The Portland Mercury ran two concurrent stories this week regarding local media, both affecting local writers--at least to a degree.
On one hand, The Oregonian (for who I have been writing of late, book reviews and travel articles) offered a buyout via email for 100 employees. The publisher, Fred A. Stickel, did not choose the writers; they need to choose themselves. Last year, 50 were bought out. The package consists of a year's pay plus benefits for two years. One younger writer was quoted as saying it was a good deal--they could as well get another writing job. Older columnists were understandably torn. (Story at http://www.portlandmercury.com/news/o_brother_/Content?oid=881300)
On the other hand, a local freelance writer took PDX Magazine to court for both late-pay and no-pay. In disregard of their posted submission guidelines, the three-year old magazine apparently has trouble paying its writers within the allotted 30 days. He filed suit in small claims court, the sheriff serving papers to PDX. The paper paid him, but failed to show up for the actual court date--the judge awarded the writer (Michael O'Connor is his name) court fees, ordering the magazine to pay up. (Story at http://www.portlandmercury.com/news/pay_back/Content?oid=881301)
This brings up two interesting issues over audience and business, and whether Portland can sustain a community of writers and, hence, writing culture:
Newspapers are suffering most of all. Why subscribe to a newspaper and pay when one can just flip on the computer at a coffee shop for free and see the news compressed into bite-size sentences? From my understanding, the current paying audience for The O consists largely of families, generally middle-aged, in the suburbs surrounding Portland rather than Portland itself. A few years back, the paper launched an advertising campaign designed to pull in young, hipster-readers to the fold. I doubt this will work.
For one thing, the new generation is becoming increasingly weaned on technology rather than paper. Librarians find themselves in the same predicament, helping patrons reference online databases rather than printed books. Not to mention that cultural distrust the young feel for all things "establishment," which generally means "conservative." I fear newspapers across the country are facing the same dilemna, and advertising money is following suit, dropping contracts in favor of the Internet--where the real money and culture is.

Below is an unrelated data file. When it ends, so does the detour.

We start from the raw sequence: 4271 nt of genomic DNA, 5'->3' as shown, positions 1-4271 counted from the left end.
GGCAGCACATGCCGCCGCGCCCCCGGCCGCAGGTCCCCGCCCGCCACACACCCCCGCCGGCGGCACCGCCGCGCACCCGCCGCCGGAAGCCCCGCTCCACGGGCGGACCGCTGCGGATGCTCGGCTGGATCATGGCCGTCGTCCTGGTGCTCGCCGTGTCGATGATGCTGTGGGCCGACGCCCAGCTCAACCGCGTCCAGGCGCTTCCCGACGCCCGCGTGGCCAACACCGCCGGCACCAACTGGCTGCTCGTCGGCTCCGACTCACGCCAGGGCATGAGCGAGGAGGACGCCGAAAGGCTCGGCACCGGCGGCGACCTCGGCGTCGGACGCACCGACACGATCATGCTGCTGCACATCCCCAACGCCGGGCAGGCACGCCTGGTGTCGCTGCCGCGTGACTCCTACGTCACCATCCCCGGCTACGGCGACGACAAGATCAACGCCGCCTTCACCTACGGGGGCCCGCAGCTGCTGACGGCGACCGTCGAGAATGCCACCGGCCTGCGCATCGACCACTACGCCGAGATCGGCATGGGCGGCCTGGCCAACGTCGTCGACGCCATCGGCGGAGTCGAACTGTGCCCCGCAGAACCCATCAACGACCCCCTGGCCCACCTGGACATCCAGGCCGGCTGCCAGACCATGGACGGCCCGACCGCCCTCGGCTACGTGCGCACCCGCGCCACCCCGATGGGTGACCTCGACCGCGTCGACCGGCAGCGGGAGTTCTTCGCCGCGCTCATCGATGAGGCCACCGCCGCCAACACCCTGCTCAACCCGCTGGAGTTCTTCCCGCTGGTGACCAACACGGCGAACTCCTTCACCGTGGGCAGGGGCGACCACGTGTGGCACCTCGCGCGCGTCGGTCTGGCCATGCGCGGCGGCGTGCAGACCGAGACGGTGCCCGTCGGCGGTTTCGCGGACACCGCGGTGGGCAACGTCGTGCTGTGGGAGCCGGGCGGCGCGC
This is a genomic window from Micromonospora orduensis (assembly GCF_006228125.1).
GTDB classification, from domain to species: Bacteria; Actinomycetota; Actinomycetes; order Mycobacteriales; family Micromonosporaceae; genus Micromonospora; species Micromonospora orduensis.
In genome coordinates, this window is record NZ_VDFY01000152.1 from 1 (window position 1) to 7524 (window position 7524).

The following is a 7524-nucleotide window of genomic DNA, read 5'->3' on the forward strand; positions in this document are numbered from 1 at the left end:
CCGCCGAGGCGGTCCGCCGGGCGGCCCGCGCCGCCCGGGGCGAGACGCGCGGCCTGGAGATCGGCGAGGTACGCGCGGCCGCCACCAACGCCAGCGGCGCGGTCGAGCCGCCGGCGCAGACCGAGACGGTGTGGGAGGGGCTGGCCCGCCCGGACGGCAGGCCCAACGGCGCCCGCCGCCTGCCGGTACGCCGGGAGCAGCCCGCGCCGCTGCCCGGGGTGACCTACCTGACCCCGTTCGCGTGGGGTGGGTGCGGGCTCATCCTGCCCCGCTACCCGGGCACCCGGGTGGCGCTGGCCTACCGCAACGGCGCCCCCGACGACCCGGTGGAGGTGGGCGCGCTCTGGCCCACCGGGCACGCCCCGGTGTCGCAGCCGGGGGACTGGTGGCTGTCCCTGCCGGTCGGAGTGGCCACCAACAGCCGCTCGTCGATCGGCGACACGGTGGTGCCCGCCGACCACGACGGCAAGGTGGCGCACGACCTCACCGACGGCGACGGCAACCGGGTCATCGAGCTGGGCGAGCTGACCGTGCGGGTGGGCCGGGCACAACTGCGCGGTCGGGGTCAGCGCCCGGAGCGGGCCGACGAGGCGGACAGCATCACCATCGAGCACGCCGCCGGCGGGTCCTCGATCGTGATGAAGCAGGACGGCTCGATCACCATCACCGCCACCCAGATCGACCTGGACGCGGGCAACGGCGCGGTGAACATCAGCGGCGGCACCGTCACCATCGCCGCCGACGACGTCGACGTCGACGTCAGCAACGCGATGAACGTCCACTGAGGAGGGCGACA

The other issue is one of youth culture itself. PDX Magazine is hip, glossy, new-fangled. How old publisher Brett Beber is I don't know, but the editor Hollyanna McCollom is young, no older than her 30's, I presume. If this is the case, it appears that the youth culture as a whole in hipster-saturated Portland, Oregon is sweeping in to fill the void and doesn't know what the hell it's doing, or at the very least is sloppy. It's not uncommon for my wife and I to visit a new business and get shoddy service, sub-par goods (whether it be food or otherwise), and in general a kind of half-assed aesthetic based more on style than substance.
As a writer, what am I to do? I continue with The Oregonian but cannot expect to ever work there full-time, it seems. Not when they're willing to buy out people who have worked there for five-and-a-half years rather than thirty. In today's economy, print just isn't where it's at, and the advertising dollars know it.
But working as a freelance writer, then, must involve also looking for new outlets that look suspiciously like PDX Magazine. And if such media doesn't pay on time or at all, then what? What happens to the writers? The information? The readers?
I asked my neighbor, a published-writer many times over, if it was still possible to make a living on writing. She said Yes. There are always editors, she told me, and editors need writers. But whatever leverage is there is tenuous at best, I think. With such finicky readers, it's a matter of finding the outlet readers want, and an editor willing to keep their staff happy and compensated.